In yesterday’s Brainzooming article about Dilbert and the misperception of finding the new magic answer in a new business book, I talked about the idea of creating your own, unique personal strategic tapestry.
The idea is you should continually add to your strategic leadership perspective with snippets all the news ideas you encounter. You should develop and challenge your cumulative perspective all the time, but never throw out your entire personal strategic tapestry based on what you read in the latest new business book.
Writing that post got me thinking about what threads are in my own personal strategic tapestry. My threads include both bigger and smaller learnings as you can tell from this list: the first eighteen personal learnings I wrote down off the top of my head. These are all in my personal strategic tapestry, pulled from some names you’ll recognize and others you won’t.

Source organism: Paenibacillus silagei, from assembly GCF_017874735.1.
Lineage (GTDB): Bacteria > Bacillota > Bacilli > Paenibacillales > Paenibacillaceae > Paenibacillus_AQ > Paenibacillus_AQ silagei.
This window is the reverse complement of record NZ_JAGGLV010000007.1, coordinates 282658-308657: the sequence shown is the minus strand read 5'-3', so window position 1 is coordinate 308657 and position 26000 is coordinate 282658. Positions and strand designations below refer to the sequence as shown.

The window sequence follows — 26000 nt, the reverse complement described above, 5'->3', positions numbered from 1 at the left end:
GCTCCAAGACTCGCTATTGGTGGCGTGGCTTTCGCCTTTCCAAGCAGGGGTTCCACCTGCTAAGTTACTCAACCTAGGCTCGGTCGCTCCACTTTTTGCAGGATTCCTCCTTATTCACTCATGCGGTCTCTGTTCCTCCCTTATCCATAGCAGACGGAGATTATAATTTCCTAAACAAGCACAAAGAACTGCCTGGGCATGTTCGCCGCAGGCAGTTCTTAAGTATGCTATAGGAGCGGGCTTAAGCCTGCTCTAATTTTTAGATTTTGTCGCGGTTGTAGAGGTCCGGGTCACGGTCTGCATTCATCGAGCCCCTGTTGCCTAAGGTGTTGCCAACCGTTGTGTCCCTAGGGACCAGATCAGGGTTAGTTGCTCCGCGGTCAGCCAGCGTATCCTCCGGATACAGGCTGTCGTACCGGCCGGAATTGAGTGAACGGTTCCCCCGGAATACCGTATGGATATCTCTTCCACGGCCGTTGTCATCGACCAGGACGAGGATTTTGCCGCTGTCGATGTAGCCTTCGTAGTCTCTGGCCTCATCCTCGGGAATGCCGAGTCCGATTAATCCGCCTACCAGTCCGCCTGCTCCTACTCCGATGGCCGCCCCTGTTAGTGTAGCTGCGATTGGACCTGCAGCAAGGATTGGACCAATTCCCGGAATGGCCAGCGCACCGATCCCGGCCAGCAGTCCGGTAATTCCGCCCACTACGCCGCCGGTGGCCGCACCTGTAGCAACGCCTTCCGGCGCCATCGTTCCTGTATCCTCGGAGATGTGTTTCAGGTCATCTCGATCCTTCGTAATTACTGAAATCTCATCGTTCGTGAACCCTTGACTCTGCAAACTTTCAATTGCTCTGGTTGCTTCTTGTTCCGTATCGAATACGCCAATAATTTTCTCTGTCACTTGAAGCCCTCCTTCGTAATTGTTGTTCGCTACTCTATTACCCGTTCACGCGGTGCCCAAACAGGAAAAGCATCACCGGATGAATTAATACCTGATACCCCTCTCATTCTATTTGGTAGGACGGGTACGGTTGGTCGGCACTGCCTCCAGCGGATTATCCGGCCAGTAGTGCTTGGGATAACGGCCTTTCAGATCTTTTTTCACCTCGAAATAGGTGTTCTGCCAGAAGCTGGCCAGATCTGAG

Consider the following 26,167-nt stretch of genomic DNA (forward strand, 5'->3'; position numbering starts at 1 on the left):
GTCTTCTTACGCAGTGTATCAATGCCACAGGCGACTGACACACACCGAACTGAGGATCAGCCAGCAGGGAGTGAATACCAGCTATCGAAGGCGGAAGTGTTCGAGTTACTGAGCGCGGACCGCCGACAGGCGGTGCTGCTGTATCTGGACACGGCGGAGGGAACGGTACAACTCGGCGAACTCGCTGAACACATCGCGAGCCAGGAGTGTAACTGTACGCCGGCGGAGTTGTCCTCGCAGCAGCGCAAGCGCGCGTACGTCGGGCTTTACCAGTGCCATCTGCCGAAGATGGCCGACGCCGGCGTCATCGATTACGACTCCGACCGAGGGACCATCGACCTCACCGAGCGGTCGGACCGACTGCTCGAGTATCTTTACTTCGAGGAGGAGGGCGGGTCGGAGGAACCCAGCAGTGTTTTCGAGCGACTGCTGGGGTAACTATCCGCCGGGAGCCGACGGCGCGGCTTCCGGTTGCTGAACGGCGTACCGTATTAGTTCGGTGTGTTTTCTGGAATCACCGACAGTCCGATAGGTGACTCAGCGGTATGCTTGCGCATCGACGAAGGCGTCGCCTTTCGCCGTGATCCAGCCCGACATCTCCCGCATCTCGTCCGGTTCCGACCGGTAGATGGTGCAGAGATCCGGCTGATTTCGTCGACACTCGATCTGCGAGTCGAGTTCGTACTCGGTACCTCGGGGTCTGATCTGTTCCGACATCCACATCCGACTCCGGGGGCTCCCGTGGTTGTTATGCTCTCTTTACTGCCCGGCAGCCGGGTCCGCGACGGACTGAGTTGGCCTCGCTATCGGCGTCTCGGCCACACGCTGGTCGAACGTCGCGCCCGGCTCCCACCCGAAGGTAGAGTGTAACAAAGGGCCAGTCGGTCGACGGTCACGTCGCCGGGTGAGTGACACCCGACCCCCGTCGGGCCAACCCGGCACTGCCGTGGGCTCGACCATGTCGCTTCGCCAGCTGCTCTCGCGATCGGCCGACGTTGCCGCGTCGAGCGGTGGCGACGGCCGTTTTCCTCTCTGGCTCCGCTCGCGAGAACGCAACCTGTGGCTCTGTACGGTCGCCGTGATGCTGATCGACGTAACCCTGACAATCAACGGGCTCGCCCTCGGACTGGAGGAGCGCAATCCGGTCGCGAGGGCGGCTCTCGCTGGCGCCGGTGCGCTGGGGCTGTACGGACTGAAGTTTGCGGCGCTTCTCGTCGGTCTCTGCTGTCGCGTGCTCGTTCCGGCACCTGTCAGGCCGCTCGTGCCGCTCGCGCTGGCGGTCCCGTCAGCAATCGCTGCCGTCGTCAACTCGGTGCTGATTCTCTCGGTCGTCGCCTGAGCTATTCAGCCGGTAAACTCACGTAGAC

18 Strategic Leadership Learnings in My Personal Strategic Tapestry
Ultimately, you can only control the integrity of your effort. – Jim Collins
Form reinforces function. – Dave Wessling
A leader should say what he or she thinks only after the people who work for the leader share what they think. – Greg Reid
Don’t do anything stupid. – Bill Zollars
White space sells. – Cyndi Brown
Great content will work in any order. – Greg Reid
Don’t decide for another person why you think they will say, “No.” – Bernie Brown
When you reach a certain age, never pass up a bathroom on the way to the elevator. – Newton Graves
It takes at least nine repetitions for a future customer to recognize and potentially act on your message. – Jay Conrad Levinson
Everything is invented. – Benjamin Zander
Don’t start your day listening to negative news. – Ed Foreman
You’ll come back tomorrow. – Fr. Earl Meyer
Don’t meet me there, beat me there. – Tony Vannicola
Treat people nicely. You never know what private hell someone is going through. – Susan Ayotte
Adding New Learnings to Your Own Personal Strategic Tapestry
These are all valuable learnings. Maybe you’d like to add one or two of them to your own personal strategic tapestry? – Mike Brown